and this is generally subject to inordinate delay.  The labor
court system is badly overloaded.  One new labor court was
added in 1993 and a second new court was established in 1994. 
The greatest obstacles to union organizing and collective
bargaining are not the law, but the inability of the legal
system to enforce the law adequately, the weakness of the labor
movement and a continuing enormous excess of labor.  A series
of tripartite discussions took place in 1993 to address these
problems, signaling a major change in attitude by both
management and labor.

    c.  Prohibition of Forced or Compulsory Labor

    The Guatemalan Constitution prohibits forced labor and
specifically states that service in civil defense partols is
voluntary.  Human rights groups claim, with some justification
in conflictive zones, that coercion is used to recruit some
people for these patrols.  

    d.  Minimum Age for Employment of Children

    The Constitution provides a minimum age of 14 for the
employment of children and, then, only in certain types of
jobs.  Government statistics indicate that 50,000 children
under this age are employed in the formal sector, including
agriculture, with only 10 percent having legal permission to
work.  An unknown number are employed in the informal sector as
street vendors, beggars and menial laborers.  Enforcement of
labor regulations has been given greater emphasis by the de
Leon administration; the Labor Ministry has started a program
designed to educate parents about the rights of children in the
work force.

    e.  Acceptable Working Conditions

    The Constitution provides for a 44 hour work week.  While
occupational safety and health regulations exist, they have not
been effectively enforced.  The corps of labor inspectors was
expanded in 1993, to provide greater coverage to all aspects of
the Labor Code.  As noted above, however, the major problem
remains an overcrowded and lethargic labor court system.  The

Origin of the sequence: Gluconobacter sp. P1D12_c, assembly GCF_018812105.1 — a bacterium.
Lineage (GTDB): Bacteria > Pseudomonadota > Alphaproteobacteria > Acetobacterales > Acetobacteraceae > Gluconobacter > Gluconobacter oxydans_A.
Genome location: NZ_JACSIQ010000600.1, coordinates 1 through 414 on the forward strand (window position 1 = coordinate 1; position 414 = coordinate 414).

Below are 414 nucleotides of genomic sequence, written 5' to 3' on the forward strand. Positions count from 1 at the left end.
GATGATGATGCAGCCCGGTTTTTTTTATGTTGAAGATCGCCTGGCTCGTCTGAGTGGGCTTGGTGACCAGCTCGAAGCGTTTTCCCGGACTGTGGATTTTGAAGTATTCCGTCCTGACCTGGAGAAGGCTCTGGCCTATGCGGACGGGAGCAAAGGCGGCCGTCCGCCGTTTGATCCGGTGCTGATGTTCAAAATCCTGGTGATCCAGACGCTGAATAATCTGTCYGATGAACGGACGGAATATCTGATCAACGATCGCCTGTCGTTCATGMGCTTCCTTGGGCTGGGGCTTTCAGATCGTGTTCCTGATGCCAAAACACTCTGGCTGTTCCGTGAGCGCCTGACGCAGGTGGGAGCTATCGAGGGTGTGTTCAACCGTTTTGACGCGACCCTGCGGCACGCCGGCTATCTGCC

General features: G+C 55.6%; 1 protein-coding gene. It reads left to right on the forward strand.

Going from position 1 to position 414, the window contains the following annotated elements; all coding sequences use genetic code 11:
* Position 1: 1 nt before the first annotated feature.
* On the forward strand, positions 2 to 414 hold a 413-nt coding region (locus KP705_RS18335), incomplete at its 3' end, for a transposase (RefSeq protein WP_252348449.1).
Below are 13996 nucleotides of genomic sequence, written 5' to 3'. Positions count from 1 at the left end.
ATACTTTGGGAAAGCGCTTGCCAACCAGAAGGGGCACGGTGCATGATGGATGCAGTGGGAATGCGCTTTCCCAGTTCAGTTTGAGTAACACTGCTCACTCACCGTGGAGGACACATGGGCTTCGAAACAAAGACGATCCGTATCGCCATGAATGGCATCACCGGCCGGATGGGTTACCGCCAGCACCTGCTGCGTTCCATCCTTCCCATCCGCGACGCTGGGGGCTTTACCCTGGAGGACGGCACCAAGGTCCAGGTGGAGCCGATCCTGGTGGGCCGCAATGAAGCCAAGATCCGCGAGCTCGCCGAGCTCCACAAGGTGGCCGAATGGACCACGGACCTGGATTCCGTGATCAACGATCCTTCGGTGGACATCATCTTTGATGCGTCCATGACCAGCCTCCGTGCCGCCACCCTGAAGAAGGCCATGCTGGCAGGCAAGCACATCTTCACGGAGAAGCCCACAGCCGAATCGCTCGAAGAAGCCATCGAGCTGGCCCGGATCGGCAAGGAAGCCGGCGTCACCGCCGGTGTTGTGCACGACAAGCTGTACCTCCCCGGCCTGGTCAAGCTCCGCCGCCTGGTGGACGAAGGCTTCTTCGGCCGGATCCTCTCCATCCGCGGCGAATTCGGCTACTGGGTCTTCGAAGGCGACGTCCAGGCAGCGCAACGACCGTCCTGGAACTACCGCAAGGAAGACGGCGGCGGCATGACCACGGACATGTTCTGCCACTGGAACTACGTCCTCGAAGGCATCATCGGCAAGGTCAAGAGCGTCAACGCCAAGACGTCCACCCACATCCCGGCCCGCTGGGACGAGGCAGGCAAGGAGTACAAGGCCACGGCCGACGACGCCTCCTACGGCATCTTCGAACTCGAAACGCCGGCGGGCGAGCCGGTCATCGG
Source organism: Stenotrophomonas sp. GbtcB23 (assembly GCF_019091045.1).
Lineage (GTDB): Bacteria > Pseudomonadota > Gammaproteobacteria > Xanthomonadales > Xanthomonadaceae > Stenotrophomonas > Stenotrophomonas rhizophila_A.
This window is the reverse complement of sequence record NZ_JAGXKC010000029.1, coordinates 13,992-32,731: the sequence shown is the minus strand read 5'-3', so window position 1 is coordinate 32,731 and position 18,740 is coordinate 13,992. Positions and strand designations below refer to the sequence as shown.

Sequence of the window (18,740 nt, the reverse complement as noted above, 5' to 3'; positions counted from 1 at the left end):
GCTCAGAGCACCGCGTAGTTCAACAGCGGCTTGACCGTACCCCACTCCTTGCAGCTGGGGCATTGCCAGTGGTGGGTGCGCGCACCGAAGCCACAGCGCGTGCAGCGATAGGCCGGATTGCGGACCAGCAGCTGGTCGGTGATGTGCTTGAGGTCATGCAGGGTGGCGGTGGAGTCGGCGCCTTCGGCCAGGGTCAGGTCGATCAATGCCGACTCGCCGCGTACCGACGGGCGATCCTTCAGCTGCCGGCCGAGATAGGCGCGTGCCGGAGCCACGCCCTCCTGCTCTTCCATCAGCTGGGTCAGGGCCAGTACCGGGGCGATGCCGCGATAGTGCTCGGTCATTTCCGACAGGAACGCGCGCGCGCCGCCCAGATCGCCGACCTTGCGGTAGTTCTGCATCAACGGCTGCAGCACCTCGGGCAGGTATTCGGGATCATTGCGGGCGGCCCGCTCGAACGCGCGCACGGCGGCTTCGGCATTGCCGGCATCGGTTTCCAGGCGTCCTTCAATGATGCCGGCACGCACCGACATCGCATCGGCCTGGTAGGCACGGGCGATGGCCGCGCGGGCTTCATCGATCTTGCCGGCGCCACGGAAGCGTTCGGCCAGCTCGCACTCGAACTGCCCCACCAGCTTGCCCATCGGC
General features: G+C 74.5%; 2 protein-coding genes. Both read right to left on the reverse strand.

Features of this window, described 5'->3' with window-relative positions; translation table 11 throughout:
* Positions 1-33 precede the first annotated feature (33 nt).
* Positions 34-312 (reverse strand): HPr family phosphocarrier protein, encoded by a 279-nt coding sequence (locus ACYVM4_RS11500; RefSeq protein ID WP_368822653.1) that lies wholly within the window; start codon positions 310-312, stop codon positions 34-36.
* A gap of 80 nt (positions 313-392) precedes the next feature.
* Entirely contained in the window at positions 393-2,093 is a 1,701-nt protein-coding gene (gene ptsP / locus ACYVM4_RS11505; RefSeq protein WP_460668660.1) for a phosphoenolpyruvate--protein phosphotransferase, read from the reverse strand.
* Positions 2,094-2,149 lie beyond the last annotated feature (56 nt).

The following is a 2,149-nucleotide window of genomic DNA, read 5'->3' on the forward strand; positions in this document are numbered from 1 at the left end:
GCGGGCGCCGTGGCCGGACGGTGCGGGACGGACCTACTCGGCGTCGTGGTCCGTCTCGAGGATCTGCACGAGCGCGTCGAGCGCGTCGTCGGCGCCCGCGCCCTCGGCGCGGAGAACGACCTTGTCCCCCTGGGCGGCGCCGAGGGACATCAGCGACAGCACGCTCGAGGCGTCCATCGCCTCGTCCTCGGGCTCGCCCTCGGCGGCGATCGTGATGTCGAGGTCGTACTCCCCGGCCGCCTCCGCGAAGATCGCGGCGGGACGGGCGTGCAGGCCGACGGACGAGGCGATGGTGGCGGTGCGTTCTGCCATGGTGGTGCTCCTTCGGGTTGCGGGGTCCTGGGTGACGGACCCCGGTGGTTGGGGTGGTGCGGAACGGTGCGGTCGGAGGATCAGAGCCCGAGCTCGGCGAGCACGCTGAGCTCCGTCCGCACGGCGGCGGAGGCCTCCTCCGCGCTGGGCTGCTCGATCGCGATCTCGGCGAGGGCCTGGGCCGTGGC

selection of all new judges on the supreme court and appellate
courts in mid-1994, based on new selection procedures designed
to protect against incompetent, corrupt, or politically biased
judges is expected to make a major difference, over time, in
the honesty and efficiency of the court system.   A minimum
wage applies to most workers;  although the the minimum wages
remain low, they were increased for all sectors of the private
economy in late 1994 by an average of 35 percent.  Surveys
carried out by the Labor Ministry indicate, however, that many
workers do not receive the minimum wage.

    f.  Rights in Sectors With U.S. Investment

    Guatemala does not register foreign investment, so accurate
records of U.S. investment are not available.  Union officials
say that, in general, international corporations in Guatemala
have been respectful of worker rights.  The high profile
exception continues to be some, mostly Asian-owned firms in the
maquila sector, which assemble garments primarily for the U.S.
market.  U.S. companies operating in Guatemala are more likely
to have unions than their Guatemalan competitors and are also
generally credited with providing better wages and working

  Extent of U.S. Investment in Selected Industries.--U.S. Direct
Investment Position Abroad on an Historical Cost Basis--1993

                    (Millions of U.S. dollars)
              Category                          Amount          

Petroleum                                              28
Total Manufacturing                                   102
  Food & Kindred Products                   51
  Chemicals and Allied Products             23
  Metals, Primary & Fabricated              -4
  Machinery, except Electrical               0
  Electric & Electronic Equipment            0
  Transportation Equipment                   0
  Other Manufacturing                       32
Wholesale Trade                                        -6
Banking                                                 1
Finance/Insurance/Real Estate                           7
Services                                                3
Other Industries                                        3
TOTAL ALL INDUSTRIES                                  138      

Source: U.S. Department of Commerce, Bureau of Economic